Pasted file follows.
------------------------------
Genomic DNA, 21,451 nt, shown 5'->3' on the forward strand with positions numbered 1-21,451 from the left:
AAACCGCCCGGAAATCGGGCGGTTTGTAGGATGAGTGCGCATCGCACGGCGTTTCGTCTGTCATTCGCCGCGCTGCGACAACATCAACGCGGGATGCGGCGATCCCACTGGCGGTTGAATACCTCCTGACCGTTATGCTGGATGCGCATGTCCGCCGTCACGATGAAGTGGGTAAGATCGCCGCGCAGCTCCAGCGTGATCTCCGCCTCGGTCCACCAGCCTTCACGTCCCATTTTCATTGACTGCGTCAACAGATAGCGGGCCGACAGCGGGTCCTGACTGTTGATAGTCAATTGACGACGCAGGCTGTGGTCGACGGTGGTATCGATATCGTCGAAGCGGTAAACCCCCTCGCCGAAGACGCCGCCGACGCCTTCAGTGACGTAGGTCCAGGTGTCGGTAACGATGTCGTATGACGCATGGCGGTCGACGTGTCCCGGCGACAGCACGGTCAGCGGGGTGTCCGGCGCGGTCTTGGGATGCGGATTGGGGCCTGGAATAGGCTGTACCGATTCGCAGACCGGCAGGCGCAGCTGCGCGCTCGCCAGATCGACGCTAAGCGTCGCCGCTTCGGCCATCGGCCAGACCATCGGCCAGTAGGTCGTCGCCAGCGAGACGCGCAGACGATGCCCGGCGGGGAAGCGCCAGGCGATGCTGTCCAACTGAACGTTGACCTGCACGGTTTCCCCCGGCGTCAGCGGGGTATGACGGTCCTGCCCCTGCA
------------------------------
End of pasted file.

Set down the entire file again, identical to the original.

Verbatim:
Genomic DNA, 21,451 nt, shown 5'->3' on the forward strand with positions numbered 1-21,451 from the left:
AAACCGCCCGGAAATCGGGCGGTTTGTAGGATGAGTGCGCATCGCACGGCGTTTCGTCTGTCATTCGCCGCGCTGCGACAACATCAACGCGGGATGCGGCGATCCCACTGGCGGTTGAATACCTCCTGACCGTTATGCTGGATGCGCATGTCCGCCGTCACGATGAAGTGGGTAAGATCGCCGCGCAGCTCCAGCGTGATCTCCGCCTCGGTCCACCAGCCTTCACGTCCCATTTTCATTGACTGCGTCAACAGATAGCGGGCCGACAGCGGGTCCTGACTGTTGATAGTCAATTGACGACGCAGGCTGTGGTCGACGGTGGTATCGATATCGTCGAAGCGGTAAACCCCCTCGCCGAAGACGCCGCCGACGCCTTCAGTGACGTAGGTCCAGGTGTCGGTAACGATGTCGTATGACGCATGGCGGTCGACGTGTCCCGGCGACAGCACGGTCAGCGGGGTGTCCGGCGCGGTCTTGGGATGCGGATTGGGGCCTGGAATAGGCTGTACCGATTCGCAGACCGGCAGGCGCAGCTGCGCGCTCGCCAGATCGACGCTAAGCGTCGCCGCTTCGGCCATCGGCCAGACCATCGGCCAGTAGGTCGTCGCCAGCGAGACGCGCAGACGATGCCCGGCGGGGAAGCGCCAGGCGATGCTGTCCAACTGAACGTTGACCTGCACGGTTTCCCCCGGCGTCAGCGGGGTATGACGGTCCTGCCCCTGCA